In a recent study published in the Monthly Notices of the Royal Astronomical Society, XIE Xiaoyan from Yunnan observatories of the Chinese academy of sciences, and her collaborators, investigated the disturbance to the solar atmosphere caused by the solar eruption via numerical experiments. Their results showed some interesting structures that have not been reported in previous simulation results.
Solar eruptions cause various types of disturbance in the solar atmosphere, including the Moreton wave, which is the wave observed in the chromosphere, and extreme ultraviolet (EUV) wave, which appears in the corona. The study of the disturbance could help understand physical properties of the solar eruption and perform the plasma diagnostics for the region of interest. Comparisons of numerical observational results would further help constrain the theory on the eruption and improve the numerical model.
In this study, the researchers explored the disturbance caused by solar eruptions via numerical experiments with special attention on large-scale waves, and they also saw a new structure known as the plasma pile-up in addition to the phenomena that have been showed by previous numerical experiments.
As the disrupting magnetic structure moves outwards, a fast-mode shock was invoked in front of it. The fast-mode shock expands sideward when propagating forward, and evolves to a crescent shape, eventually the two ends of the crescent touch the bottom boundary and cause various types of disturbances to the near region.
By comparing the simulation with the observation, the researchers first proposed the method of confirming the echo, and further showed that the echo can be observed, confirming the "true wave" nature of the EUV waves. A plasma pile-up region produced by plasma accumulation was behind the echo. This is a brand new phenomenon that has not been reported.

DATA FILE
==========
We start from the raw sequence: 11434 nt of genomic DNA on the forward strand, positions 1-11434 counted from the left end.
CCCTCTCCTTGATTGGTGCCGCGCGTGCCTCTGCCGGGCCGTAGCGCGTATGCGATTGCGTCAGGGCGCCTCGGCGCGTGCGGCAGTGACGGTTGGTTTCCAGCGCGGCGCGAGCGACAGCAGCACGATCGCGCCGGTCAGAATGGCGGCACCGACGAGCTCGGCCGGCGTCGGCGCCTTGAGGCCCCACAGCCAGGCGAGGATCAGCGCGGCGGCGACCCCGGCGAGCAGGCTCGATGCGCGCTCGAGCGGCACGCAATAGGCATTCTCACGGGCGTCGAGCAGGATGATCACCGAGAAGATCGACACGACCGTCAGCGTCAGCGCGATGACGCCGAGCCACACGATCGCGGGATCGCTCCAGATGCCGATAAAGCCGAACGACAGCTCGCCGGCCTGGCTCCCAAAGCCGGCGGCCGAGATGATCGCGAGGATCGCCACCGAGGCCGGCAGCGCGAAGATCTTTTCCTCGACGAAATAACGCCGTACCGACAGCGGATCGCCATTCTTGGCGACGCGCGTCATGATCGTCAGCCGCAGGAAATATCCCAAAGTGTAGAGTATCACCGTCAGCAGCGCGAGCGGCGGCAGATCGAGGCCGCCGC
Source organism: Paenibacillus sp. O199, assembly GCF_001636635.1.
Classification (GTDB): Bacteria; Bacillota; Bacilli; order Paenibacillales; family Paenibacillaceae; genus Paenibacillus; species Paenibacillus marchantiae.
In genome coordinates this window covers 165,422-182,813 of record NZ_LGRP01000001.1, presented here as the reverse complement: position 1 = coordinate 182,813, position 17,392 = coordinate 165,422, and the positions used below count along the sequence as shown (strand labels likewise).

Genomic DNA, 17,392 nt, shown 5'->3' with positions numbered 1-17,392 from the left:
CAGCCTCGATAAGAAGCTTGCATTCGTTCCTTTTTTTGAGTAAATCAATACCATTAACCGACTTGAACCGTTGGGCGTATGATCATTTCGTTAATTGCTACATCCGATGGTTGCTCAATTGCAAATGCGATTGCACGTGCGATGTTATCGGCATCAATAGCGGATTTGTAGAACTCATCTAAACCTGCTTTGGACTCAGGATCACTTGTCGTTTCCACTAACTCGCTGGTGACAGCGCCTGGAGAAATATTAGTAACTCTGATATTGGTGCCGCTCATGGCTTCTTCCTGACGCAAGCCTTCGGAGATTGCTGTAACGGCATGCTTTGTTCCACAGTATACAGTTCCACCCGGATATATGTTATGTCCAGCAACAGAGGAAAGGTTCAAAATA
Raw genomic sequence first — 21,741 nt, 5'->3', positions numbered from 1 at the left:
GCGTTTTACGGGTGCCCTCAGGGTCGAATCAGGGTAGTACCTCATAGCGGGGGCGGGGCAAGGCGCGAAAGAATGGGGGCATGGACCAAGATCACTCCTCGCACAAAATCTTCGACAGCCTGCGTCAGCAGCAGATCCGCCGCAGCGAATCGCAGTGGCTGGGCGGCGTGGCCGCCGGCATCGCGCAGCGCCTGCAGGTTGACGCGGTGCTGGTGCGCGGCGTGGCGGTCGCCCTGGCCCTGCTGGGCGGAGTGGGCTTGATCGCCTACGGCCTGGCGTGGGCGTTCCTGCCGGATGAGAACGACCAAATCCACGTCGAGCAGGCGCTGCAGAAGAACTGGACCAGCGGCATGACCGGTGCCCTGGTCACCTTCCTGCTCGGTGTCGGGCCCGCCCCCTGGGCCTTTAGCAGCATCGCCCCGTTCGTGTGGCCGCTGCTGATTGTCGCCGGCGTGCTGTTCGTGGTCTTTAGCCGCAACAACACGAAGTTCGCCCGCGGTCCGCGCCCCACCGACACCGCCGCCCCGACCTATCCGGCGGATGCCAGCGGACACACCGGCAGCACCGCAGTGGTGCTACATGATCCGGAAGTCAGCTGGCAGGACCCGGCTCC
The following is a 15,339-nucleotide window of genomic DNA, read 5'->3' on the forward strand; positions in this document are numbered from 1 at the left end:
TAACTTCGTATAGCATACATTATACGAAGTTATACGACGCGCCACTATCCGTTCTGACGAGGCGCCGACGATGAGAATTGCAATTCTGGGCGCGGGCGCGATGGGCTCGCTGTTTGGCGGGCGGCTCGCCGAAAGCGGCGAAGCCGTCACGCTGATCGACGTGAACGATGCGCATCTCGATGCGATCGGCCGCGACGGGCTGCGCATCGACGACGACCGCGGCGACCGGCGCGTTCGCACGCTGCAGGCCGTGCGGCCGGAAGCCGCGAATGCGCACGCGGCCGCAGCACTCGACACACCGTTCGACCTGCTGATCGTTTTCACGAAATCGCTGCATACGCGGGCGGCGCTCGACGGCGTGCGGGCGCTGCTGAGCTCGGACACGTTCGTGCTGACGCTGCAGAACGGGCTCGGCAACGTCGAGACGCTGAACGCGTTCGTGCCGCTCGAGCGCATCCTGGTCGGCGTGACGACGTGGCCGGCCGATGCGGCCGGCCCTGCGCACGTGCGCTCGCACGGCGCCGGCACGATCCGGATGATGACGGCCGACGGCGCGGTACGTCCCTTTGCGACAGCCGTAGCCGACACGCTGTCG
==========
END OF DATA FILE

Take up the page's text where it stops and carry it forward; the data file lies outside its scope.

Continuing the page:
Two features of the pile-up region drew the attention, i.e., its height from the bottom boundary is similar to that of some EUV waves, and its velocity is about 1/3 the velocity of the fast-mode shock along the low layer of the atmosphere, which is believed to be the location of the Moreton wave front. The results suggested that the pile-up may be a source of the EUV wave as well.
Besides, the researchers obtain "observed" Solar Dynamic Observatory/ Atmospheric Imaging Assembly (SDO/AIA) images in different wave bands. The results showed that the characteristics of the EUV waves "observed" in different bands are indeed different, which is consistent with the true observational results regarding the EUV waves.
Figure: Panels (a)–(f) show the evolution of the system during eruption, in which the color shading indicates the distribution of the density and the black solid curves are the magnetic field lines. Panel (g) is a zoom-in of the region in the white box in panel (e) to make the enlarged features of the echo, shock and pile-up clearer. (Image by XIE Xiaoyan)
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